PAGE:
Daily Archives: December 13, 2010

My Community

My Community has a website! There will be pictures uploaded soon of our recent day of recollection and the Mass where I made my three-year promises as a member of the Secular Order of Discalced Carmelites.

There are four “stages” of being an OCDS:
1. After the first year of attendance, a person is vested in the “ceremonial” Brown Scapular. This is not to be confused with the “Brown Scapular Confraternity,” which is a popular devotion administered by the Order. OCDS members wear a larger version of the Brown Scapular as the Habit of our Order, which we wear at official functions, liturgies, etc. We have the option of wearing a smaller brown Scapular or a “Scapular Medal” (any medal with Mary on one side and Jesus or His Sacred Heart on the other–the Miraculous Medal is a form of Scapular Medal) on a day-to-day basis.

2. After another 2 years, the person makes temporary promises of Poverty, Chastity and Obedience. This is understood in relation with the state in life. We’re supposed to live in spiritual poverty and simplicity. The promise of Chastity is also in accordance with the state in life. It’s in principle the same thing every person is obliged to, but we are committing ourselves to strive for greater virtue and uprightness in this regard, making the penalty for sins against Chastity all the greater. The promise of Obedience mostly applies in practice to our particular Community. It’s not the same as the Vows of a religious person, since we’re not living in Community.

3. After 3 more years of study, if the person has passed through formation successfully, he or she makes perpetual promises of the same things, and is now bound for life to the Carmelite order. To try and leave the Secular Order of Carmel after this point would be the same as a religious brother or sister leaving an Order and would require a canonical process.

4. Some members choose to make, after 7 years, vows of chastity and obedience which add yet another level of strictness. This is mostly a personal, ceremonial thing. Some orders distinguish between “third Order religious” and “third Order secular.” Carmelites do not.

So the promises are the same, but the text says ” . . . for three years [the rest of my life],” leaving it up to the individual, at the appropriate time, to read the appropriate choice based upon whether he or she is making temporary or permanent vows. Well, of course, some people misread it, and it’s kind of fun.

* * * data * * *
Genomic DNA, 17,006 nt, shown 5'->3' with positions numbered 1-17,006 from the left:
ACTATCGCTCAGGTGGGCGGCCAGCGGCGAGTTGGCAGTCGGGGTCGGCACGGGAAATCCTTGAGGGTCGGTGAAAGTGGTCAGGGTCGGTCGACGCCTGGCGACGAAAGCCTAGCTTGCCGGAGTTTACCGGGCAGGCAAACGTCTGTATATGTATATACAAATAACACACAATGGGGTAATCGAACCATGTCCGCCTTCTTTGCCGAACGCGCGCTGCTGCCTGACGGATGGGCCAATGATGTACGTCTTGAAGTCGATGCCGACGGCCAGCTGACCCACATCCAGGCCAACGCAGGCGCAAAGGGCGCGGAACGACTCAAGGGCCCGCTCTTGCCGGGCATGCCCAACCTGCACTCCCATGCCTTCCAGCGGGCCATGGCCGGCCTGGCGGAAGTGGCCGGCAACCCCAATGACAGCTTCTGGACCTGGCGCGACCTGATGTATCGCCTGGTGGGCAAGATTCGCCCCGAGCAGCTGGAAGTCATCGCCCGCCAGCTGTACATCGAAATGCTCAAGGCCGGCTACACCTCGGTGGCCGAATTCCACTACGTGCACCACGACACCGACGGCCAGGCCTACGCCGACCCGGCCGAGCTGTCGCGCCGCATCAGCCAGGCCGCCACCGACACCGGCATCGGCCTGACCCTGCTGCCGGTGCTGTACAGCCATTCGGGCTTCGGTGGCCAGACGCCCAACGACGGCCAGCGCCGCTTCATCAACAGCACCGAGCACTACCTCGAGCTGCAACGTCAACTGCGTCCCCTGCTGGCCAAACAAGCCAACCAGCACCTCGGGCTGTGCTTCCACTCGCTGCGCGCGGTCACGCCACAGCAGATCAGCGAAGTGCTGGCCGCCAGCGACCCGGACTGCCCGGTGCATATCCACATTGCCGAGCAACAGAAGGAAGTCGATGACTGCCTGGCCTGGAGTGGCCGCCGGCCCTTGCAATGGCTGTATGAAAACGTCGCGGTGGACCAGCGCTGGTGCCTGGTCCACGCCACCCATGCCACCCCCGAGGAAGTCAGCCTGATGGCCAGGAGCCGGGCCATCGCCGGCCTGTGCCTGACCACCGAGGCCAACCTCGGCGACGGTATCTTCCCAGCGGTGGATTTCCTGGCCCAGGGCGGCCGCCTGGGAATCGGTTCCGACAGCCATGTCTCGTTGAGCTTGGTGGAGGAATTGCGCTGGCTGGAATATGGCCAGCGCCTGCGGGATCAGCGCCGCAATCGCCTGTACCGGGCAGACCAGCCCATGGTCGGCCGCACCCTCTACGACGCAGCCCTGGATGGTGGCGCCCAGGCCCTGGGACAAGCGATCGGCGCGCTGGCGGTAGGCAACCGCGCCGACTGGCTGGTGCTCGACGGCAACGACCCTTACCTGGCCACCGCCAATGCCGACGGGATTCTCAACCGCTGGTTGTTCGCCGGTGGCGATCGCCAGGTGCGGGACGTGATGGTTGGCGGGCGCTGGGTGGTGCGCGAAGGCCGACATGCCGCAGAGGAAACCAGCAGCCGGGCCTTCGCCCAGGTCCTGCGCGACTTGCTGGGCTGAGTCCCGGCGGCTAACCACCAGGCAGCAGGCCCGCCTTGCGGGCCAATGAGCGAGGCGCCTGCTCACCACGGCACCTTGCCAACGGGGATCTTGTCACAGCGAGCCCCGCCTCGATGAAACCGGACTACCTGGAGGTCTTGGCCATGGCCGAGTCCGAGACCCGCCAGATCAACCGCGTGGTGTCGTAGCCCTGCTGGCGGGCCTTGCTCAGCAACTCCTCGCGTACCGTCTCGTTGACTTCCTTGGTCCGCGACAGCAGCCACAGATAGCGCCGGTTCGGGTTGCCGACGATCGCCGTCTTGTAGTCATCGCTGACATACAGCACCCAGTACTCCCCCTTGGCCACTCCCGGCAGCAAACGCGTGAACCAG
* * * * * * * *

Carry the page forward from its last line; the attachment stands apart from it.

So I was strongly tempted to say, ” I promise . . . . for three years, or the rest of my life, whichever comes first.”

Also, our local community’s founder and professor emeritus–a really bright guy–has a cool website where he’s posted some of his articles.

Wow! Interactive LOTH online in Latin

Here is a cool site that has the Vatican II Liturgy of the Hours, complete, in Latin, online in an interactive format. You click on the day of the year for saints or feasts, or on the season and week of the season, and then day, and it takes you right to the correct prayers. It’s really snazzy.

WOW! Cool! OCD Propers!!

A big discussion among Carmelites is the accessibility of Carmelite Propers for the Liturgy of the Hours.

The most recently published edition was done in the 1990s in England. It uses translations that are approved for use in England, but not approved in the US, so, *technically*, it doesn’t apply for people in the US to satisfy our obligation, but many of us use it anyway. In any case, the problem with the “little black book” is that it’s yet another prayer book to keep track of.

It’s cool, though: it has the special prayers (technically called Propers) for the Liturgy of the Hours for all canonized or beatified members of the Brotherhood of Our Lady of Mt. Carmel, regardless of whether they’re “old observance,” Discalced, or some other branch. It has collects and Office of Readings readings for the saints and Blesseds who are not on the General Roman Calendar, and it has spewebcial antiphons and readings for days that are solemnities on the Carmelite Calendar, such as John of the Cross, Teresa of Avila, All Carmelite Saints and Elijah the Prophet.

It also has a wonderful collection of Carmelite prayers and hymns.

But, as I say, it’s hard to keep track of. I was in the middle of searching for it to celebrate the Solemnity of Our Holy Father, St. John of the Cross, when I thought to look it up online.

Well, I found this edition, dated 2007, in PDF, posted on the website of an OCDS community. It doesn’t seem to have all the extras of the “little black book,” but it seems to have the same saints, only the texts are the correct translations for use in liturgies in the United States.

Why wasn’t this talked about before it passed?

So, Obama has now unconstitutionally usurped control over what our kids eat.
If you have your kid in a school that takes federal money, the federal government now has the power to dictate what your kids eat before, during and after school and on vacations.

What country are we living in?

Does anyone care anymore?